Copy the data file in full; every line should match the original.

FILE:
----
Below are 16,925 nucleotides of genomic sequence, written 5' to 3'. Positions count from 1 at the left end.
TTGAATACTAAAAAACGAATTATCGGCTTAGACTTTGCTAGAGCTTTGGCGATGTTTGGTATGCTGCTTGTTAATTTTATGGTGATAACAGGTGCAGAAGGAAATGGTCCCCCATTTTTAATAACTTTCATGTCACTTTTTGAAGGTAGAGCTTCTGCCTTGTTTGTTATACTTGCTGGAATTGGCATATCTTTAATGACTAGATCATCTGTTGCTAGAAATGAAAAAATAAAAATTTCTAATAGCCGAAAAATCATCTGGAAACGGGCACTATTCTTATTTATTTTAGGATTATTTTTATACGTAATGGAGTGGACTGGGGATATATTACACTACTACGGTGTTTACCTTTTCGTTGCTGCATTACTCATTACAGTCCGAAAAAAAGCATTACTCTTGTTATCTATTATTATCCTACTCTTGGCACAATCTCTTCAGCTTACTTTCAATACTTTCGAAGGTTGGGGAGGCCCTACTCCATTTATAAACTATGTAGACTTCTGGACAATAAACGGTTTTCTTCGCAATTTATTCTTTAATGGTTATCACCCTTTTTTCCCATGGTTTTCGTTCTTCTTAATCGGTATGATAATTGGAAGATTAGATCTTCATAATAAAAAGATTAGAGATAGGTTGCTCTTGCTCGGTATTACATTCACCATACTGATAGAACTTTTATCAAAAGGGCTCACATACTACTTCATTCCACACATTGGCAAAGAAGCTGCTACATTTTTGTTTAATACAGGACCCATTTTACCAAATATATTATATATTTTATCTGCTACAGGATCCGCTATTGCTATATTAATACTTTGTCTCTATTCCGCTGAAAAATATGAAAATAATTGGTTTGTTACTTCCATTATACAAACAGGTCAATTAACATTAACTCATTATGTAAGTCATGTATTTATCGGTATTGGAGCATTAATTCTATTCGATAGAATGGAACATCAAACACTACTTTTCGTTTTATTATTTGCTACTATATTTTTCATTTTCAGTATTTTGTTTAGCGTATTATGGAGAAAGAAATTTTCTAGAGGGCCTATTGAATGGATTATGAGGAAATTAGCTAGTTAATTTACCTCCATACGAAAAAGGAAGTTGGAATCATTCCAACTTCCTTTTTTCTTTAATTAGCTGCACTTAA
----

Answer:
Below are 16,925 nucleotides of genomic sequence, written 5' to 3'. Positions count from 1 at the left end.
TTGAATACTAAAAAACGAATTATCGGCTTAGACTTTGCTAGAGCTTTGGCGATGTTTGGTATGCTGCTTGTTAATTTTATGGTGATAACAGGTGCAGAAGGAAATGGTCCCCCATTTTTAATAACTTTCATGTCACTTTTTGAAGGTAGAGCTTCTGCCTTGTTTGTTATACTTGCTGGAATTGGCATATCTTTAATGACTAGATCATCTGTTGCTAGAAATGAAAAAATAAAAATTTCTAATAGCCGAAAAATCATCTGGAAACGGGCACTATTCTTATTTATTTTAGGATTATTTTTATACGTAATGGAGTGGACTGGGGATATATTACACTACTACGGTGTTTACCTTTTCGTTGCTGCATTACTCATTACAGTCCGAAAAAAAGCATTACTCTTGTTATCTATTATTATCCTACTCTTGGCACAATCTCTTCAGCTTACTTTCAATACTTTCGAAGGTTGGGGAGGCCCTACTCCATTTATAAACTATGTAGACTTCTGGACAATAAACGGTTTTCTTCGCAATTTATTCTTTAATGGTTATCACCCTTTTTTCCCATGGTTTTCGTTCTTCTTAATCGGTATGATAATTGGAAGATTAGATCTTCATAATAAAAAGATTAGAGATAGGTTGCTCTTGCTCGGTATTACATTCACCATACTGATAGAACTTTTATCAAAAGGGCTCACATACTACTTCATTCCACACATTGGCAAAGAAGCTGCTACATTTTTGTTTAATACAGGACCCATTTTACCAAATATATTATATATTTTATCTGCTACAGGATCCGCTATTGCTATATTAATACTTTGTCTCTATTCCGCTGAAAAATATGAAAATAATTGGTTTGTTACTTCCATTATACAAACAGGTCAATTAACATTAACTCATTATGTAAGTCATGTATTTATCGGTATTGGAGCATTAATTCTATTCGATAGAATGGAACATCAAACACTACTTTTCGTTTTATTATTTGCTACTATATTTTTCATTTTCAGTATTTTGTTTAGCGTATTATGGAGAAAGAAATTTTCTAGAGGGCCTATTGAATGGATTATGAGGAAATTAGCTAGTTAATTTACCTCCATACGAAAAAGGAAGTTGGAATCATTCCAACTTCCTTTTTTCTTTAATTAGCTGCACTTAA